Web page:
General Information: 503-823-4000
1221 SW 4th Avenue, Room 110, Portland, OR 97204
In recent years, Portland has been growing. Fast. Each year tens of thousands of new residents now call the city home. In many ways this is a good thing. It speaks to Portland’s attractiveness as a city and the opportunities it offers. But the influx of new residents does come with challenges. One of the most visible is the increased congestion we experience on our roads.
We have thousands of new residents and an expanding economy. But we can’t build new roads to accommodate that many new drivers. Portlanders understand this. In a recent poll, nearly 70% of Portlanders agreed that building new roads was not a viable solution to traffic congestion. If we can’t build our way out of this problem, then we must find other ways for people to get from place to place easily, safely, and sustainably.
Portland has very ambitious goals for transitioning people away from driving alone and into alternative modes of transportation such as bicycling, public transit, and walking. Successfully making this transition allows us to lower carbon emissions and make Portland the city we want it to be. To meet these goals, we must begin implementing major changes to the way we build, price, and allocate our roads in the city. And we must do this together, with an evidence-based approach, so that we deliver clear benefits to all Portlanders.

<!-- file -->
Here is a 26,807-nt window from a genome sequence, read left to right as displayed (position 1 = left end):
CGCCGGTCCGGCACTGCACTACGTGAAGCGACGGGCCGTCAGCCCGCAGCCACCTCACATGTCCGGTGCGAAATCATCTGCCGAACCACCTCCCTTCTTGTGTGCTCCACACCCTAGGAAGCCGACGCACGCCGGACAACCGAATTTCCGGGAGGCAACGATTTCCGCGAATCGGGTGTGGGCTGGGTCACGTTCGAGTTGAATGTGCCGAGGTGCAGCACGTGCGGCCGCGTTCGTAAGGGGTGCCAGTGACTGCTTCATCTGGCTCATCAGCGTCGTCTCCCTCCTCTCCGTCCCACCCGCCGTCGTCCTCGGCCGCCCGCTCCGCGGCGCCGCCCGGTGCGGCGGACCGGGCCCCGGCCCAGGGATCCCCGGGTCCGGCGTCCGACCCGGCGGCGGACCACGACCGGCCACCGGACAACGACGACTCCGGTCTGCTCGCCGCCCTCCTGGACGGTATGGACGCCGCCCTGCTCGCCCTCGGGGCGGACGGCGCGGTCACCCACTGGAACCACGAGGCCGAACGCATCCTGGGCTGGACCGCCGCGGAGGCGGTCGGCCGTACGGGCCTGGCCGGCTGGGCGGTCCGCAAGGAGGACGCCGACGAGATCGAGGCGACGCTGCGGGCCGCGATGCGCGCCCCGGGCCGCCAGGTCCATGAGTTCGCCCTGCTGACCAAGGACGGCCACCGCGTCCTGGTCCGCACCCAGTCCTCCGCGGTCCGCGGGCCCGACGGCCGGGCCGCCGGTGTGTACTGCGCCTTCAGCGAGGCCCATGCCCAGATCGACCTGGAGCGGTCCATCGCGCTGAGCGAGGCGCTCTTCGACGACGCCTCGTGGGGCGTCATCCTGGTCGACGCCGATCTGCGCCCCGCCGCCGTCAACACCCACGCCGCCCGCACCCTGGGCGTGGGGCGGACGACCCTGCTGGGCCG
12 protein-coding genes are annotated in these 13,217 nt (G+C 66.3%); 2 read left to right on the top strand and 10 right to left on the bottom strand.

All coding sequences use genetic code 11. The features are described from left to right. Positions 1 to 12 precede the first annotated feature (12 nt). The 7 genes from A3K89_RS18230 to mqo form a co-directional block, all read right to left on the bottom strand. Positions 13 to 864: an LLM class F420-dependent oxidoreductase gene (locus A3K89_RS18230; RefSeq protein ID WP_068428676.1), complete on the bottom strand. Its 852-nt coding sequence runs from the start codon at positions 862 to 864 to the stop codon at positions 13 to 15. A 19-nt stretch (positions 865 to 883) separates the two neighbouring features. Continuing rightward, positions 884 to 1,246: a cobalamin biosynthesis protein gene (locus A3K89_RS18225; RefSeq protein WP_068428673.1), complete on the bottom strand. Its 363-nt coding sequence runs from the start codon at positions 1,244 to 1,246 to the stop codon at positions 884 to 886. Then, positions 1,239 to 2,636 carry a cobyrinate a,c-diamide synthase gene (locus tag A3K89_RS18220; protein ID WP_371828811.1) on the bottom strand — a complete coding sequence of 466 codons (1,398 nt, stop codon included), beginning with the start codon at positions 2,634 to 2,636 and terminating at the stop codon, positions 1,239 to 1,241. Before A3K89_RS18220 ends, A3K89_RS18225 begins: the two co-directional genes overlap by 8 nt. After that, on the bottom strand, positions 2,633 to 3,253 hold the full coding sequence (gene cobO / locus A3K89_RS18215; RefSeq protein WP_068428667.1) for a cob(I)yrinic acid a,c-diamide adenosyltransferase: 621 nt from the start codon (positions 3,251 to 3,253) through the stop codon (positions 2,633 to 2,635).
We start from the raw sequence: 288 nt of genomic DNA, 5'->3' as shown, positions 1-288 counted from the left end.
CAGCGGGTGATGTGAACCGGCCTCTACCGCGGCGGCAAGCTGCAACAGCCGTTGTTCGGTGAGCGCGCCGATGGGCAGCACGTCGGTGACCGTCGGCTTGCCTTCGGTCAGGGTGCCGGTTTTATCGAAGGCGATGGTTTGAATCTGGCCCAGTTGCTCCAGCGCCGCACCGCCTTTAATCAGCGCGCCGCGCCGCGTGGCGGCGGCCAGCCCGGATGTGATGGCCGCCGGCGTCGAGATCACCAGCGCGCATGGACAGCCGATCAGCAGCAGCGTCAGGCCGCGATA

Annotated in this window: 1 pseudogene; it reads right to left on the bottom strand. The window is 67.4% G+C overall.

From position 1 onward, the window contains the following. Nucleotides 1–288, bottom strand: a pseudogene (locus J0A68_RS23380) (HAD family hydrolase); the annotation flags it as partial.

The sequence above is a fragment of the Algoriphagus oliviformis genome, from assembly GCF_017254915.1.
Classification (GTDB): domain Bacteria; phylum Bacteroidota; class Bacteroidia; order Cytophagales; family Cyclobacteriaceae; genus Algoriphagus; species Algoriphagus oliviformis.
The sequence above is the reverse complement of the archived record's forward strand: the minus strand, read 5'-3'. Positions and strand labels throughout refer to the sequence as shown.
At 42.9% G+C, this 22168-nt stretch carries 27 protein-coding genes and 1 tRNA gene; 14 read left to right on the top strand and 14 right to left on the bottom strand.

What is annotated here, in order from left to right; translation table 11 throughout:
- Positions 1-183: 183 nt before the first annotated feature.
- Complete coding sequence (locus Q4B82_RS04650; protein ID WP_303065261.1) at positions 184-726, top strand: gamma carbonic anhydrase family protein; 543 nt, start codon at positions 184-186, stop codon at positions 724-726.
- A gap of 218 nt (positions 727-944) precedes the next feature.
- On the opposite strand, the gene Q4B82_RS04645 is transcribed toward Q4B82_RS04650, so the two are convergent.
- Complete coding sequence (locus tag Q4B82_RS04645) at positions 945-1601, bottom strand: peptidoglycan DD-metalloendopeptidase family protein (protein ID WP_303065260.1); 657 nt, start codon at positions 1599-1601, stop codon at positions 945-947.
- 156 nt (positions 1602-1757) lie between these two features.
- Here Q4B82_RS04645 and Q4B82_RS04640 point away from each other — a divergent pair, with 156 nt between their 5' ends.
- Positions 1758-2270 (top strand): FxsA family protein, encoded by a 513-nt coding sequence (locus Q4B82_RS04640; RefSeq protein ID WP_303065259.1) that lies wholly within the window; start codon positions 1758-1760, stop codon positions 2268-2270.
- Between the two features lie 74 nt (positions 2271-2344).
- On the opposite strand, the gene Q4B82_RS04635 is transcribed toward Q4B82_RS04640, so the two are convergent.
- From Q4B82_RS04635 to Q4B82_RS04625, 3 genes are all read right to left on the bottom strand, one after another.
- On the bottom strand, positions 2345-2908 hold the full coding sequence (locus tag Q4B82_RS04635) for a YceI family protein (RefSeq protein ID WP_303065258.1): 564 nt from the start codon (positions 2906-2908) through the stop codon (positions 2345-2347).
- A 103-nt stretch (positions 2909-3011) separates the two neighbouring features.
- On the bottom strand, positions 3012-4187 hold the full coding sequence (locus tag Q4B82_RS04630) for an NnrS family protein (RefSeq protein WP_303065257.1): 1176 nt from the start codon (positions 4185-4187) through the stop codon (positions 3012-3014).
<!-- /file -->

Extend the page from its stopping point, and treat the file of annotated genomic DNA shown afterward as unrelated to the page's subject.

This begins with an understanding that the status quo is not an option. Not only will inaction lead to more congestion, it will also serve to reinforce and worsen inequities in our transportation system. Communities of color and low-income communities already contribute a disproportionate share of their income to transportation, while seeing less benefits than white and wealthier Portlanders. Unmanaged, new and emerging technologies such as autonomous vehicles and ride-hailing services could exacerbate these inequities. Lack of access to transportation options already exacts a heavy cost on people’s lives by limiting economic opportunity, reducing time with family and friends, and harming individual and community health.
Additionally, the negative effects of growth and congestion are not distributed equitably as measured by both race and income. Gentrification has disrupted existing neighborhoods, displacing communities of color and low-income residents to the car-dependent periphery. Thus, those who can least afford it are increasingly required to travel farther, at greater cost, with fewer options, and with more delay.